Impact of Emergency on Financial Relations of Center-States

During national emergency: – In situations of emergency, the President may order that all grant-in-aids received by the Union by the States shall remain suspended. However, such suspension is only temporary in nature and cannot proceed beyond the end of the financial year in which the declaration of emergency ceases to operate.

During financial emergency: – If a financial emergency is imposed as per Article 280 of the Indian Constitution, the financial relations of the center-states change considerably. In such cases, the center becomes so powerful and exerts extreme control over the states forcing them to follow certain criteria of financial control and other necessary safeguards.

The central government can give the following instructions to the states: –

  • It includes instructions to state governments about salary cuts and allowances of all employees engaged in the service of the state, including judges of the High Courts.
  • In situations of financial emergency, the President has the power to make changes in the distribution and allocation of taxes from the Centre to the States and to direct the States to follow the principles of financial ownership prescribed by Parliament.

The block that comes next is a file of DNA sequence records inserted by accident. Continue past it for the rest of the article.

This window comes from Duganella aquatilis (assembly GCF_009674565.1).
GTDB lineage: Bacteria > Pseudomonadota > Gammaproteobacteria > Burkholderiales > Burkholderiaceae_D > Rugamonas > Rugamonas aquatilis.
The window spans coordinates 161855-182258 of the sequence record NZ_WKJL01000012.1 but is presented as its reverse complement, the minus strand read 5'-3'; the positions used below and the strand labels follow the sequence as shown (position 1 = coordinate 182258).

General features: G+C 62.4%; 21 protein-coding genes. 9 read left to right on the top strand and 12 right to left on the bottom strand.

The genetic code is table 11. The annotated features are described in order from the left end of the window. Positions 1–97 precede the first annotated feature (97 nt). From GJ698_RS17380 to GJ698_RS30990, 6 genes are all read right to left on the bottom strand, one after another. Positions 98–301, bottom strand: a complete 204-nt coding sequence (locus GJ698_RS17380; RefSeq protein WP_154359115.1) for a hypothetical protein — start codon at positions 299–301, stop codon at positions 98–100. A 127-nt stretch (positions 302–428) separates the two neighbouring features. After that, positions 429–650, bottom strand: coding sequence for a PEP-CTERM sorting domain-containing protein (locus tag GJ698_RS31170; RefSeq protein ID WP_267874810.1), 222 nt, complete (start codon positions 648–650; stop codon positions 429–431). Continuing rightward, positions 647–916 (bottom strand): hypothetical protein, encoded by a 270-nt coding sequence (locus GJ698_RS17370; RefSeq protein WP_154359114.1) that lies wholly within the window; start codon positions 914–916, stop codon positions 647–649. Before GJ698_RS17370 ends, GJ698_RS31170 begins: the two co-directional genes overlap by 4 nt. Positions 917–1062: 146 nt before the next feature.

• Further instructions may be issued to compel states to reserve the President’s view on all financial and money bills even after they are passed by the state legislature. 

Article 282: – Discretionary grant

According to Article 282, the Center may, at its discretion, assist certain States for public purpose. These grants are not mandatory in nature. The Center used these grants on the recommendations of the Planning Commission. Also, in the Planning Commission era, the amount under discretionary grant was larger than the statutory grant.

What is Discretionary grant?

A “discretionary” grant is a grant in which a federal agency selects the award winner (i.e., the recipient of the grant) based on merit and eligibility. In discretionary grant, the funds are awarded on the basis of competitive process.

Case laws on financial relations between Union and the States

1. Ved Vyas Chawla vs The Income Tax Officer,1964

The Allahabad High Court, while deciding on a writ petition, questioned the imposition of an additional surcharge as a violation of Article 271, the court observes: –